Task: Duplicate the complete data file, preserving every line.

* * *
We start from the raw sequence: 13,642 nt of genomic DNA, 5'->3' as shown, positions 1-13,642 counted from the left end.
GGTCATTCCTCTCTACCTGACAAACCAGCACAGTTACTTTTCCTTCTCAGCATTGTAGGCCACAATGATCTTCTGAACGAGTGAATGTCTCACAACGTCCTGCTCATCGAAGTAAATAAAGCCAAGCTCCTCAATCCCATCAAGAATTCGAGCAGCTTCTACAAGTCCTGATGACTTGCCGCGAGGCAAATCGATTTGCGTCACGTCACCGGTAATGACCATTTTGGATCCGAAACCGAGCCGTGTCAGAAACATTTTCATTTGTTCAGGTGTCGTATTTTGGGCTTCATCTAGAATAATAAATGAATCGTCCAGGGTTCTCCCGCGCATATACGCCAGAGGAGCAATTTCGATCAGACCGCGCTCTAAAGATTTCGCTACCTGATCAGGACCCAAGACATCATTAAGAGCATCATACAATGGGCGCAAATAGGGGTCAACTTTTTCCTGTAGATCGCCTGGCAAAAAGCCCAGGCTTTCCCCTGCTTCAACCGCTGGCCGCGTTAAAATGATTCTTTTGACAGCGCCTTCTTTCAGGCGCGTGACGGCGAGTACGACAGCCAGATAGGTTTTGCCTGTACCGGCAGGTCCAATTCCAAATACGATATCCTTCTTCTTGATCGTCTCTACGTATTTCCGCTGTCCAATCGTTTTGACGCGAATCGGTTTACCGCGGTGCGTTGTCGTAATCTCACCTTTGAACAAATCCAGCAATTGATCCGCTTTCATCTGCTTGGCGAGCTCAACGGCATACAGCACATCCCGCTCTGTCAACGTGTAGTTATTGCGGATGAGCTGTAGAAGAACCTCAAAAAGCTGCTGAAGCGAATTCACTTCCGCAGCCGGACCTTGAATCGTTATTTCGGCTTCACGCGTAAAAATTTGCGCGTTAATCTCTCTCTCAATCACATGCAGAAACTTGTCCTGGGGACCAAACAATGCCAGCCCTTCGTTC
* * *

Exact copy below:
We start from the raw sequence: 13,642 nt of genomic DNA, 5'->3' as shown, positions 1-13,642 counted from the left end.
GGTCATTCCTCTCTACCTGACAAACCAGCACAGTTACTTTTCCTTCTCAGCATTGTAGGCCACAATGATCTTCTGAACGAGTGAATGTCTCACAACGTCCTGCTCATCGAAGTAAATAAAGCCAAGCTCCTCAATCCCATCAAGAATTCGAGCAGCTTCTACAAGTCCTGATGACTTGCCGCGAGGCAAATCGATTTGCGTCACGTCACCGGTAATGACCATTTTGGATCCGAAACCGAGCCGTGTCAGAAACATTTTCATTTGTTCAGGTGTCGTATTTTGGGCTTCATCTAGAATAATAAATGAATCGTCCAGGGTTCTCCCGCGCATATACGCCAGAGGAGCAATTTCGATCAGACCGCGCTCTAAAGATTTCGCTACCTGATCAGGACCCAAGACATCATTAAGAGCATCATACAATGGGCGCAAATAGGGGTCAACTTTTTCCTGTAGATCGCCTGGCAAAAAGCCCAGGCTTTCCCCTGCTTCAACCGCTGGCCGCGTTAAAATGATTCTTTTGACAGCGCCTTCTTTCAGGCGCGTGACGGCGAGTACGACAGCCAGATAGGTTTTGCCTGTACCGGCAGGTCCAATTCCAAATACGATATCCTTCTTCTTGATCGTCTCTACGTATTTCCGCTGTCCAATCGTTTTGACGCGAATCGGTTTACCGCGGTGCGTTGTCGTAATCTCACCTTTGAACAAATCCAGCAATTGATCCGCTTTCATCTGCTTGGCGAGCTCAACGGCATACAGCACATCCCGCTCTGTCAACGTGTAGTTATTGCGGATGAGCTGTAGAAGAACCTCAAAAAGCTGCTGAAGCGAATTCACTTCCGCAGCCGGACCTTGAATCGTTATTTCGGCTTCACGCGTAAAAATTTGCGCGTTAATCTCTCTCTCAATCACATGCAGAAACTTGTCCTGGGGACCAAACAATGCCAGCCCTTCGTTC